6360794828408897211891631757_mission-trips-1The Great Commission is clear; we must go to the world. Every day we walk outside our home we are going, but we also must go outside our normal patterns, our normal life path. When we get beyond our day to day life we are given the opportunity to grow, to be challenged, to learn new things, to explore new paths and perhaps to hear something fresh from the Lord. This is one of the best things about going on mission trips and one of the reasons church leaders want to see their members on mission trips both near and far.

But where will you go? How will you decide where to go? I can’t say I know where you should go, though I’d love to make a few suggestions J. I can say I have a learned a little over the years about how to find the place that fits your church, your goals and your ministry.

  1. Always begin with PRAYER. The number one goal is to find the place where God wants you to go. If we can agree that the Lord has called us all to go, then the only question is to discern His leadership as to the place. Don’t get so spiritual here that you are looking for God to form the clouds in the shape of the country, but do begin by seeking His guidance and asking Him to guide you as you seek His direction.

There are some practical things you can do that I believe God uses to help us understand what He wants. Don’t throw darts at the map, prayerfully seek Him as you work towards His guidance.

  1. What is your budget and how much will you ask people to spend on a trip? It is not unspiritual to ask this question. Funds are a limiter for most people and groups. Obviously the more you have available the farther you can go, but that doesn’t mean you should go as far as your money will take you. It can mean that you understand the limits you have on where you will look.

Of course, the Lord can burden your heart and provide the funds to go beyond your perceived ability, but don’t take that step before the Lord has led you to do so.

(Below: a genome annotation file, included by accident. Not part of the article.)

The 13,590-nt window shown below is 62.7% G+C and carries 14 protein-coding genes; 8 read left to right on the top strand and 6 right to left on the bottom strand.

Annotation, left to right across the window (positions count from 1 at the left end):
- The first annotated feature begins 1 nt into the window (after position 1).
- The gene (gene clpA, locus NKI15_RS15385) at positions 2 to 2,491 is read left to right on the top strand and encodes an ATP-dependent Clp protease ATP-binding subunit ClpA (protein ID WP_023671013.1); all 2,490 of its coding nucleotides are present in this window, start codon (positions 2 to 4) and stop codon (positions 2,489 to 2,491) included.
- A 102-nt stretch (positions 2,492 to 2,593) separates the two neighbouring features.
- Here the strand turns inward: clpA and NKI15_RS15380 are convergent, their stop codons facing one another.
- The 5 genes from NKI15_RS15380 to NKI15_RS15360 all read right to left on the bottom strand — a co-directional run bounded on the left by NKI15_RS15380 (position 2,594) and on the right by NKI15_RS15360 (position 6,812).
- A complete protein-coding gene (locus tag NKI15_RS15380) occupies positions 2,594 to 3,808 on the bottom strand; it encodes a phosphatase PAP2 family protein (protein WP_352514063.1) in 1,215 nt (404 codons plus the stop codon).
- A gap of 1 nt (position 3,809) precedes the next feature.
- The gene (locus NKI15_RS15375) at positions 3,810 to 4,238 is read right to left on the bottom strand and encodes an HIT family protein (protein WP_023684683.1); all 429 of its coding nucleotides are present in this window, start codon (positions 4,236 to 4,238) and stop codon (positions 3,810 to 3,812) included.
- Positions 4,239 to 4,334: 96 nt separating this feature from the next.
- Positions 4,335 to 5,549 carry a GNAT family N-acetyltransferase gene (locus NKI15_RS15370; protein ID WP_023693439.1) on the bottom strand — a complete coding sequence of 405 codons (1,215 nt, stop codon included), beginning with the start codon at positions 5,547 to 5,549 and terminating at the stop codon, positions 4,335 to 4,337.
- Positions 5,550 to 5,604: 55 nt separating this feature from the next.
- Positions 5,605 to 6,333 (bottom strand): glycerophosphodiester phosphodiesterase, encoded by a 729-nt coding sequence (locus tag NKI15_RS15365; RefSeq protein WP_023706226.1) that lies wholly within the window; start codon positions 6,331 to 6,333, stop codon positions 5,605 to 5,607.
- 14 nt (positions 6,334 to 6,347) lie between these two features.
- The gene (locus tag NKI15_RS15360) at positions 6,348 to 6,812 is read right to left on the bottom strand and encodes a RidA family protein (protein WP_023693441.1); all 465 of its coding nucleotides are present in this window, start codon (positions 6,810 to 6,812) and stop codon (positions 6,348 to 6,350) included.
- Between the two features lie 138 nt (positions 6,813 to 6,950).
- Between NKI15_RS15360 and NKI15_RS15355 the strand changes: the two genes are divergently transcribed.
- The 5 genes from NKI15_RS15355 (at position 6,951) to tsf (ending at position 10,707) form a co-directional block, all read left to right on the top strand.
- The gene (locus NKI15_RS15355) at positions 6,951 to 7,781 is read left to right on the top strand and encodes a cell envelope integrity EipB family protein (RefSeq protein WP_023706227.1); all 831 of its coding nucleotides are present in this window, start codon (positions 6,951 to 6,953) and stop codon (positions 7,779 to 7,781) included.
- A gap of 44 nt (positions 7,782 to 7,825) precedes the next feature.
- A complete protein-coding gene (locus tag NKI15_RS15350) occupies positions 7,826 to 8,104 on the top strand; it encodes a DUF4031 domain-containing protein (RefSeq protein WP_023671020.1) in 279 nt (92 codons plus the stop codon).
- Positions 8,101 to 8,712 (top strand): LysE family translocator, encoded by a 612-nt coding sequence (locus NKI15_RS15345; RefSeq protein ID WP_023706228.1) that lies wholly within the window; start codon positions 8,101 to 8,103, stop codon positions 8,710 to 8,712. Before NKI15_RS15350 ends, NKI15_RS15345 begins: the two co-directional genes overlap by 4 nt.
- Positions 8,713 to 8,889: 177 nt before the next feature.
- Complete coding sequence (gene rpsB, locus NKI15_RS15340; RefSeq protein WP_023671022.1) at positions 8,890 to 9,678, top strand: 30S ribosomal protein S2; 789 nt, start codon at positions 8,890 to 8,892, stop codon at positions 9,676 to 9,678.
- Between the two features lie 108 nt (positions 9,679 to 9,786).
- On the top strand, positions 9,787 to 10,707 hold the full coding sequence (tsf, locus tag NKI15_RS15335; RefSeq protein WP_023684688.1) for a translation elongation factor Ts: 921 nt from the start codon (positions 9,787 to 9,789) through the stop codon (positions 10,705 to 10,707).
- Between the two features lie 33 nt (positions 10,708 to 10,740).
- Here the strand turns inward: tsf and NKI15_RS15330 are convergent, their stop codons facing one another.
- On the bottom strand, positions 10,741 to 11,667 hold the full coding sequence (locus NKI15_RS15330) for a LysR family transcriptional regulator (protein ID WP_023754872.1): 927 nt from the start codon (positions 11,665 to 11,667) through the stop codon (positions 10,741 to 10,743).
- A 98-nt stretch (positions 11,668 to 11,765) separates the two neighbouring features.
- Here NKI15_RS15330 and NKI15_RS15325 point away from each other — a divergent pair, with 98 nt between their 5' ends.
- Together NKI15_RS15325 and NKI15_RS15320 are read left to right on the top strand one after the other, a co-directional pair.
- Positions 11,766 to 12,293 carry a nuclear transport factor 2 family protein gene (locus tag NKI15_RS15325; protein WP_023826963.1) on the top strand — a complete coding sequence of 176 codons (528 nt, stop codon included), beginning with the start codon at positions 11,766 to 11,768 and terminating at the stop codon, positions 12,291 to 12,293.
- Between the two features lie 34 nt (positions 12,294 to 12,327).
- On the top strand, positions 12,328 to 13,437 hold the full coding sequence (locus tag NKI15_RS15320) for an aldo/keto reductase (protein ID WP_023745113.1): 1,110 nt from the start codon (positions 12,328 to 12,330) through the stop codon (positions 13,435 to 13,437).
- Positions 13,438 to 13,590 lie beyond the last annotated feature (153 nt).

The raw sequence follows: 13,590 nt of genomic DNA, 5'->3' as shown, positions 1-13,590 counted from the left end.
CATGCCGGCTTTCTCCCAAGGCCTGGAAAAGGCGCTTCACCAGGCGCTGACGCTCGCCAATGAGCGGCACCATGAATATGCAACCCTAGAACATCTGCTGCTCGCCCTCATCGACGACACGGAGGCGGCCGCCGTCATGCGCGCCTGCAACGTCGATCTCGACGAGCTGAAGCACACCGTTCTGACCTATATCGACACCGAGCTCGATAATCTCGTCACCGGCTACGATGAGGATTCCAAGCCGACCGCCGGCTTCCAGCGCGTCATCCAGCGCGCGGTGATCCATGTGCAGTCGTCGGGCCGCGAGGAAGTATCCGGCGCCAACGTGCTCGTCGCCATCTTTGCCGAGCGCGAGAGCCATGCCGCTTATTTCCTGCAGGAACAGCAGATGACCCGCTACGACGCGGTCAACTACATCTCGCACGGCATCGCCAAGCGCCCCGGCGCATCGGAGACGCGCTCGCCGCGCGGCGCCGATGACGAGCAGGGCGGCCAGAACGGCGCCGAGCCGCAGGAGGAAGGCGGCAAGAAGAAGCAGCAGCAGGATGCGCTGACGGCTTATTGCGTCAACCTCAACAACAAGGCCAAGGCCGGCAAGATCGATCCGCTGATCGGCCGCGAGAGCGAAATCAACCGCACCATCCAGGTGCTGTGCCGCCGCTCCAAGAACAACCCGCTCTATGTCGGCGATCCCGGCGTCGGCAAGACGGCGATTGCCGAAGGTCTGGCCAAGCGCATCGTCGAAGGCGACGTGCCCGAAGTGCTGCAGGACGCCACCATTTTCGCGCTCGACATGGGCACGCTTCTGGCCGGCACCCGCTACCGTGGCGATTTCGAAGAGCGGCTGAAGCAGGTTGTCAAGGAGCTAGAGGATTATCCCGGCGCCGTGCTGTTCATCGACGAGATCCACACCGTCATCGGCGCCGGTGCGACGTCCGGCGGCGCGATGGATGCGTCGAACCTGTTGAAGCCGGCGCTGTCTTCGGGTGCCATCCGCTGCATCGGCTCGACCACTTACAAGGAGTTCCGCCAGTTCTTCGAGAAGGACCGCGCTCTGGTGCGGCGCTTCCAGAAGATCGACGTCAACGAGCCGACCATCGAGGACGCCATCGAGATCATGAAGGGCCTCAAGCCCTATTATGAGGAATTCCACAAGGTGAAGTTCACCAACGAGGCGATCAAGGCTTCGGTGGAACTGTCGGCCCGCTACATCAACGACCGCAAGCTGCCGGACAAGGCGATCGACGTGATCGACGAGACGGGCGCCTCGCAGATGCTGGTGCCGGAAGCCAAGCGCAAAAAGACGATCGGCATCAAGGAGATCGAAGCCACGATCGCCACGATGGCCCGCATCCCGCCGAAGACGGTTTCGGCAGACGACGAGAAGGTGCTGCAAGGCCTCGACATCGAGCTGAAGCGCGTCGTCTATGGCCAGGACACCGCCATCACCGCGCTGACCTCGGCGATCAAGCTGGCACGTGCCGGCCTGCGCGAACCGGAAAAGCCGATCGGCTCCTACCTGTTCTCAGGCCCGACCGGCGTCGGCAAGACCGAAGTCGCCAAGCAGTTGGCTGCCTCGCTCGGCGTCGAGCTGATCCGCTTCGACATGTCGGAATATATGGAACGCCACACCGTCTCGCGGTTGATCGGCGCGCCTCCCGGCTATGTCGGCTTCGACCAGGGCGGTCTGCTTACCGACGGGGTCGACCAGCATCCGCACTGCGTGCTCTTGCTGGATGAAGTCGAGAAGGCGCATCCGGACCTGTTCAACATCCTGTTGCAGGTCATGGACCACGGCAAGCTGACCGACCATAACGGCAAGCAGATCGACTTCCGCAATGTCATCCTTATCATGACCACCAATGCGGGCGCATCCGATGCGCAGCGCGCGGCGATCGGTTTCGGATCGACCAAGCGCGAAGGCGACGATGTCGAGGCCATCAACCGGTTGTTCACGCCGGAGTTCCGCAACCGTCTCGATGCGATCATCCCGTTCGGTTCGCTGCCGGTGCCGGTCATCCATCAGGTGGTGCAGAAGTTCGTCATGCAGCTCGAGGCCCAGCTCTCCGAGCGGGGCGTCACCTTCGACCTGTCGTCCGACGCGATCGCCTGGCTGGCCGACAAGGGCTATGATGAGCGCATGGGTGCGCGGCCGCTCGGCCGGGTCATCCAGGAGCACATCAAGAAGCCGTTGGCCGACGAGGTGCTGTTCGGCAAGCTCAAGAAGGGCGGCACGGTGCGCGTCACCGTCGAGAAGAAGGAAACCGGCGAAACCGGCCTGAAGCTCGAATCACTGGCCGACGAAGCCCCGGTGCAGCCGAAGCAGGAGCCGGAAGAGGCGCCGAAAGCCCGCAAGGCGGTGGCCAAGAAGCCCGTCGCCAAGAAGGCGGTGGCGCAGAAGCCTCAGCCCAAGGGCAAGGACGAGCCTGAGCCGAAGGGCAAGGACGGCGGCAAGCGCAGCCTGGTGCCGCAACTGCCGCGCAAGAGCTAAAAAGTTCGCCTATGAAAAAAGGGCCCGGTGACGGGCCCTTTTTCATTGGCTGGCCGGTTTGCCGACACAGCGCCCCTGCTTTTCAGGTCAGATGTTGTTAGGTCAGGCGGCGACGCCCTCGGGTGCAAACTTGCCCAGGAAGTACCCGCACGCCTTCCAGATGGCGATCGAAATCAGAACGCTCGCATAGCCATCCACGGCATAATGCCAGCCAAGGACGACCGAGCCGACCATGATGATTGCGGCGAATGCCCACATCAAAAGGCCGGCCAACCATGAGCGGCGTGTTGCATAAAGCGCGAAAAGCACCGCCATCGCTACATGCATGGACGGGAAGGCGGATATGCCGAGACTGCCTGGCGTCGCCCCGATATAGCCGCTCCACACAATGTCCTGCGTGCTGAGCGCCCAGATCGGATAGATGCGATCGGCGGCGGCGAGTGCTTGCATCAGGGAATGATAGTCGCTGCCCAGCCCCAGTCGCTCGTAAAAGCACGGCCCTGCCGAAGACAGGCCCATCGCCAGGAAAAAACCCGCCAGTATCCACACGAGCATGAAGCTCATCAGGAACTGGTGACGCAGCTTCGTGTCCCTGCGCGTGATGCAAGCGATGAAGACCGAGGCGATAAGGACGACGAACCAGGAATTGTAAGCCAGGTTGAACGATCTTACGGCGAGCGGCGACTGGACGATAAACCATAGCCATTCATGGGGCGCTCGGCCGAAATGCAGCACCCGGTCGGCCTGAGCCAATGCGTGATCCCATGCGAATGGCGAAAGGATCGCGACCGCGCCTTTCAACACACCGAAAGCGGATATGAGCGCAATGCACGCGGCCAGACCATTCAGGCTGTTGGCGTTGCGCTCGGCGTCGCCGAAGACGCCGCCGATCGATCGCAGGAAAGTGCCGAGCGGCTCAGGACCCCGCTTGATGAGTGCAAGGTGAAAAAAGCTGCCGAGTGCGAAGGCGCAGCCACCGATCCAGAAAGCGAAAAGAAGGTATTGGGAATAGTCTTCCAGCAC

1. What kind of group do you want to take? Think of this in two ways, size and age. Are you taking youth, families, senior adults, median adults? Different ages can go different places to do different things.

Are you planning to take 150, 50, 25, or 5? Again, the size of your group directly affects the places you can go and be helpful. A large group may overwhelm a small church and leave large numbers of your group with nothing to do. A small group may not be able to accomplish the task, meet the need at one location but would fit perfectly at another.

  1. When are you planning to go? How long will you be gone? Will this be a summer trip? Spring break? Fall? Of course, this affects who will go but it also impacts how far you can go, how long you can stay. Don’t plan a week-long trip where you will spend 2 days driving up and 2 driving back, leaving only 3 days for ministry. At the same time, it’s difficult to recruit people to spend $3000 to go overseas if they only get to spend a few days in the country. Not many people will give up their entire spring break for a mission trip either. Plan accordingly.
  1. What skills do your church members, potential mission team members, have? What have you done in the past? Consider not only what you have done on mission trips but also at your own church, in your own ministry field. Do you have people who will go who are good at construction or experience working with children or teens? The answers to these questions may help guide you as you explore opportunities to serve, but don’t limit yourself to past experiences.
  1. Are there some things you haven’t done but would like to do? The mission trip can be an opportunity to train your team in new skills that will be useful on the trip and also when they return. Jump start evangelism training by taking your team on a trip where part of the task is street evangelism. By training to do something on a mission trip they will learn skills to use at home and gain confidence to share their faith at work or school. I learned to share my faith while I was in high school, preparing for a mission trip to Pittsburgh.
  1. God often uses past relationships or passing acquaintances to open doors for you. Who do you know already who is in a place that could use your group? Who have you met recently that might be able to open a door for ministry? Call them or send a quick email. They may not need a team but they might know someone who does.

Ask your friends in the ministry where they have been. Talk to other pastors, denominational leaders or mission leaders to discover good opportunities.

  1. Finally, consider what kind of strategy you want to have as a church as you approach the world of mission opportunities before you. I’ll talk more about this in a later post, but you should begin to ask questions like: How do we want to impact the kingdom? Where in the world is the heart of our church? Do we want a long-term relationship?

Pray, Pray, Pray. The Lord will lead you and your church to the opportunities He has for you.

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